- A judge ruled that Ripple’s sale of XRP tokens did not constitute an investment contract.
- The token price soared following the news, up around 30%.
- Investors saw the judge’s ruling as a sign that crypto may not fall under traditional financial regulations.
Nearly three years from the onset there’s an answer in the Securities and Exchange Commission’s case against Ripple.
The judge’s summary judgement said that Ripple’s sales of XRP do not constitute investment contracts.
Joshua de Vos, research lead at digital asset research firm CCData, told DL News the ruling is a “huge milestone for the industry, given that it may provide a strong precedent for other tokens to be deemed non-securities.”
Ripple’s token, XRP, soared as much as 30% as investors saw the judge’s ruling as a sign that crypto may not fall under traditional regulations like those that rule trading in stocks and bonds.
Regulatory oversight of traditional finance is seen by crypto investors as overly onerous.
Stephen Palley, a partner at Brown Rudnick’s Digital Commerce group, welcomed the news on Twitter.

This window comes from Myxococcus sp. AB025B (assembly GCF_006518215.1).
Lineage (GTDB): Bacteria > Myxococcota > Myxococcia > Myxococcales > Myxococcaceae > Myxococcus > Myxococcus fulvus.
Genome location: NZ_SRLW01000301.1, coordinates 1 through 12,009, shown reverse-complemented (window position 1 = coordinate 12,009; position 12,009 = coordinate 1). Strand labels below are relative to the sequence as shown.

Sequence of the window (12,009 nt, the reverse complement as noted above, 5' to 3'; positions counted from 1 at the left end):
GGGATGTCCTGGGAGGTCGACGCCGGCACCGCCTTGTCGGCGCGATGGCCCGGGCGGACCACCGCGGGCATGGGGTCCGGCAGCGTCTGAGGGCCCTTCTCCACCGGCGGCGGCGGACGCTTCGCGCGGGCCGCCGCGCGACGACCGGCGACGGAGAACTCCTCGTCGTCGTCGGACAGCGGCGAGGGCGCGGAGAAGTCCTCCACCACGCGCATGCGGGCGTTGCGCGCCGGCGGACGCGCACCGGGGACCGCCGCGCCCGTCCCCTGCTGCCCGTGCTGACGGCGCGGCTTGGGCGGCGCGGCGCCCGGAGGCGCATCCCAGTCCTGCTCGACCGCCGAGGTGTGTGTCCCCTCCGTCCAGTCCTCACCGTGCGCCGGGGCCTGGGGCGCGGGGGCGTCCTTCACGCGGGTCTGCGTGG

“Definitely more of a win than I was expecting for the defendants, and maybe trending helpfully in the direction that secondary sales are not securities transactions.”
The ruling wasn’t an all-out win for Ripple, and a trial will follow.
For example, institutional sales were securities transactions, while programmatic sales and distributions to employees were not, Palley said.
That may eventually affect banks’ sales of crypto products, including derivatives. The court “punts” on whether secondary market sales are securities transactions, he added.
“We said in December 2020 that we were on the right side of the law, and will be on the right side of history.,” Brad Garlinghouse, Ripple CEO, tweeted after the ruling.
“Thankful to everyone who helped us get to today’s decision – one that is for all crypto innovation in the US. More to come.”
Ripple’s XRP jumped around 30% to around $0.60 shortly after noon New York time, according to CoinGecko data.
A trial date and pre-trial deadlines will follow in due course, the court said.
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